Bridge Loans Guide 2022

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What You Should Know

  • A bridge loan is a short-term loan that provides liquidity to the buyer to close on a new house before their house is sold.
  • These loans usually have a term length of 12 months, and they have a high interest rate, so it might be beneficial to pay them off as soon as the buyer has the money for them.
  • Even though it is better to avoid bridge loans, they can be very helpful during a seller’s markets because buyers might have to close quickly to not lose the deal.

What Is a Bridge Loan?

A bridge loan is a short-term loan that provides liquidity and financing during the transitionary period when the borrower’s existing home has not sold, and the new home is in closing. It essentially allows individuals to ‘bridge’ the gap between the two transactions of selling an existing home and using those funds to buy a new home.

How Bridge Loans Work

In most cases, it is very difficult to time the selling of your current home and purchase of a new home, therefore, bridge loans help ensure that you can buy your new home without needing to have funds immediately available from the sale of your current home. Bridge loans are short-term that are paid back within 12 months. They have relatively higher interest rates as compared to mortgages and are secured by collateral on your existing home.

How Do Bridge Loans Work?

Bridge loans can be structured in various ways. The two main methods used by lenders are:

1. Second Mortgage: Pays down payment on the new home

This method works like a second mortgage. You borrow funds based on the equity you own in your existing home, which is then used to pay for the down payment on the new home. You can increase your loan-to-value (LTV) ratio up to 85% which would be calculated based on your first and second mortgages. This type of bridge loan works similarly to a home equity loan, where the existing home is used as collateral. In this case, you have to make sure that you can keep paying off your first mortgage, second mortgage, and potentially another mortgage if you close the deal on the property you want to buy.

For example, if your existing home is valued at $400,000 and has an outstanding balance of $250,000, this means that you have $150,000 in home equity. If you borrow up to 85% of the home value, which is $340,000 ($400,000 * 85%), you will get a total bridge loan of $90,000 ($340,000 - $250,000). If closing costs and fees for the bridge loan are around $15,000, you will have $75,000 available. This $75,000 can be used by you to cover the down payment for the new home, while your current home is in the process of being sold.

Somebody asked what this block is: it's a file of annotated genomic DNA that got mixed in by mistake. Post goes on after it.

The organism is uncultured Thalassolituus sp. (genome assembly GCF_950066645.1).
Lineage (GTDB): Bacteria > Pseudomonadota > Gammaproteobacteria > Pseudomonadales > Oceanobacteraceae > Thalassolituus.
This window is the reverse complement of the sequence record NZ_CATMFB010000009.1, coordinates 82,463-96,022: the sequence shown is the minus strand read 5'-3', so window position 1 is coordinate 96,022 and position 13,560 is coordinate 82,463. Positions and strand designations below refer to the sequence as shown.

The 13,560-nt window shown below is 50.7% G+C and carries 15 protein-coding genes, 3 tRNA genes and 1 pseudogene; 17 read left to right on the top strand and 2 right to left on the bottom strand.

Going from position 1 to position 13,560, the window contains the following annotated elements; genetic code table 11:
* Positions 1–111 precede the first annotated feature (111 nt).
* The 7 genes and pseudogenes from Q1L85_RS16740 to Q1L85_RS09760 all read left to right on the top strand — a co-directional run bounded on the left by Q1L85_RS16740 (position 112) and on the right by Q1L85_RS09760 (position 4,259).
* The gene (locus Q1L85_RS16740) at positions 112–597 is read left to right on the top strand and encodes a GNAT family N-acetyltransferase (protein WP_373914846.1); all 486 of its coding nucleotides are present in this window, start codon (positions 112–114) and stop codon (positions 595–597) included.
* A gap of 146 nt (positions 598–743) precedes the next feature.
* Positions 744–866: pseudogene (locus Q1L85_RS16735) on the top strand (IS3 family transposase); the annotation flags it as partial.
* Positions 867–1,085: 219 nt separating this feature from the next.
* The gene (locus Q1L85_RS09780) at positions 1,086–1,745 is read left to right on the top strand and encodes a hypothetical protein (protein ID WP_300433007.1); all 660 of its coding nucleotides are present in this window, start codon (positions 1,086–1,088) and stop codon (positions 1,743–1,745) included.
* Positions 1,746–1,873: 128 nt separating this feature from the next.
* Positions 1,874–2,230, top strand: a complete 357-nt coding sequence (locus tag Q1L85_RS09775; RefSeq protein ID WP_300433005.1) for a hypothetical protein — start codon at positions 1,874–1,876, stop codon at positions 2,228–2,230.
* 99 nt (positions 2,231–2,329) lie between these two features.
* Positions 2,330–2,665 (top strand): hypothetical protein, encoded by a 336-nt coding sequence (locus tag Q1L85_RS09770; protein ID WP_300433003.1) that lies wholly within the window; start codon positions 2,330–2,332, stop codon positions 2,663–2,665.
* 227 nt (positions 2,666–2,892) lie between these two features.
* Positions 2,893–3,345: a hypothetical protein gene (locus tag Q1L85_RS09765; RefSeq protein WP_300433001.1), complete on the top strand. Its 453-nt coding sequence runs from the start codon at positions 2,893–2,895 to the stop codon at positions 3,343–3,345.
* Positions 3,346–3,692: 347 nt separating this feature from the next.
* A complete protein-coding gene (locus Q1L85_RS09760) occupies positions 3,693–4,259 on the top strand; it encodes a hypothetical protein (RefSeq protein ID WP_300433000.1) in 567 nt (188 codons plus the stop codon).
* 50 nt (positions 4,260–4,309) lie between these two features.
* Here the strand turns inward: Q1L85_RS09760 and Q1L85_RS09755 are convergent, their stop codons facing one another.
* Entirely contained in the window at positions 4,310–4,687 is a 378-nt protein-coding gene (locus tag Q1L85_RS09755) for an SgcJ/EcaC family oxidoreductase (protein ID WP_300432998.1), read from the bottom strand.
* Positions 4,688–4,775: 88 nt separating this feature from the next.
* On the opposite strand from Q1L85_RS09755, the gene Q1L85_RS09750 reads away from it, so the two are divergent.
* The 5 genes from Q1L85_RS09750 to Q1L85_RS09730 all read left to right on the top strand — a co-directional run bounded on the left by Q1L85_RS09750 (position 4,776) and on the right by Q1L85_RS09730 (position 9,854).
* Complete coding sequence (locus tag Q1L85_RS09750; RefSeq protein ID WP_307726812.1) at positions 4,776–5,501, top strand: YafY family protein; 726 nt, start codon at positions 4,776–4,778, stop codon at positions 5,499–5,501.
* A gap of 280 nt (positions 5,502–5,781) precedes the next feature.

If you are struggling to understand how much cash you can receive using this method, you can use a HELOC calculator to estimate the amount of equity you can withdraw.

2. Lump-sum Loan: Existing mortgage payoff and down payment on the new home

In this method, you borrow funds based on the value of your existing home. These funds are then used to pay off the remaining mortgage balance with any additional funds to be used for the down payment on the new home. You can borrow up to 80% of the home value in this case.

For example, if your home is valued at $400,000 and has an outstanding balance of $250,000, you can borrow a lump sum of $320,000 ($400,000*80%). Out of the $320,000 that you can borrow, the outstanding balance to be paid is $250,000, leaving an additional $70,000 ($320,000 - $250,000) to be used for the down payment of your new home.

In both methods, it is assumed that the loan is being taken with your current home as collateral and that the home will sell fairly soon. Once the home is sold, the funds from the sale are used to pay off the bridge loan and accrued interest. In the event the home does not sell, the entire bridge loan will be due along with the new monthly mortgage payments. This can result in severe financial strain and may eventually result in you defaulting on one or both of the debt payments. Therefore, although bridge loans provide an elegant solution to the issue of lack of liquidity, it can also result in default and foreclosure.

Advantages and Disadvantages of Bridge Loans